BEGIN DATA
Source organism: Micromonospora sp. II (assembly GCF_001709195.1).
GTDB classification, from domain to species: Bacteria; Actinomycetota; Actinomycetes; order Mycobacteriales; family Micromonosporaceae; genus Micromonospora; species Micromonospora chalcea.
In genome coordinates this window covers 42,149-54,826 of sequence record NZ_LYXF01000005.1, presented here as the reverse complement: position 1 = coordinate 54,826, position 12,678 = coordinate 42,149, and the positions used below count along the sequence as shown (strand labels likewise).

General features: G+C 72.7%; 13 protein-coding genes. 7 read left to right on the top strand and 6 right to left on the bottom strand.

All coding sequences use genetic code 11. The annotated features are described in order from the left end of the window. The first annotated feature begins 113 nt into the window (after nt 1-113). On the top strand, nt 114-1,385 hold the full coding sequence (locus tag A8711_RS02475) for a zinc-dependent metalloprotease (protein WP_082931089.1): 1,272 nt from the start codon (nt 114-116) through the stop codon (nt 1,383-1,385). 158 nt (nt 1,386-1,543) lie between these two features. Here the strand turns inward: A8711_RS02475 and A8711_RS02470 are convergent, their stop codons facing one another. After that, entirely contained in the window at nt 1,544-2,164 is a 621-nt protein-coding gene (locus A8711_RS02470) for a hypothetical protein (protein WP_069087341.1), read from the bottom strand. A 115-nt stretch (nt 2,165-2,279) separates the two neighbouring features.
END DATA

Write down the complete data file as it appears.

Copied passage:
Source organism: Micromonospora sp. II (assembly GCF_001709195.1).
GTDB classification, from domain to species: Bacteria; Actinomycetota; Actinomycetes; order Mycobacteriales; family Micromonosporaceae; genus Micromonospora; species Micromonospora chalcea.
In genome coordinates this window covers 42,149-54,826 of sequence record NZ_LYXF01000005.1, presented here as the reverse complement: position 1 = coordinate 54,826, position 12,678 = coordinate 42,149, and the positions used below count along the sequence as shown (strand labels likewise).

General features: G+C 72.7%; 13 protein-coding genes. 7 read left to right on the top strand and 6 right to left on the bottom strand.

All coding sequences use genetic code 11. The annotated features are described in order from the left end of the window. The first annotated feature begins 113 nt into the window (after nt 1-113). On the top strand, nt 114-1,385 hold the full coding sequence (locus tag A8711_RS02475) for a zinc-dependent metalloprotease (protein WP_082931089.1): 1,272 nt from the start codon (nt 114-116) through the stop codon (nt 1,383-1,385). 158 nt (nt 1,386-1,543) lie between these two features. Here the strand turns inward: A8711_RS02475 and A8711_RS02470 are convergent, their stop codons facing one another. After that, entirely contained in the window at nt 1,544-2,164 is a 621-nt protein-coding gene (locus A8711_RS02470) for a hypothetical protein (protein WP_069087341.1), read from the bottom strand. A 115-nt stretch (nt 2,165-2,279) separates the two neighbouring features.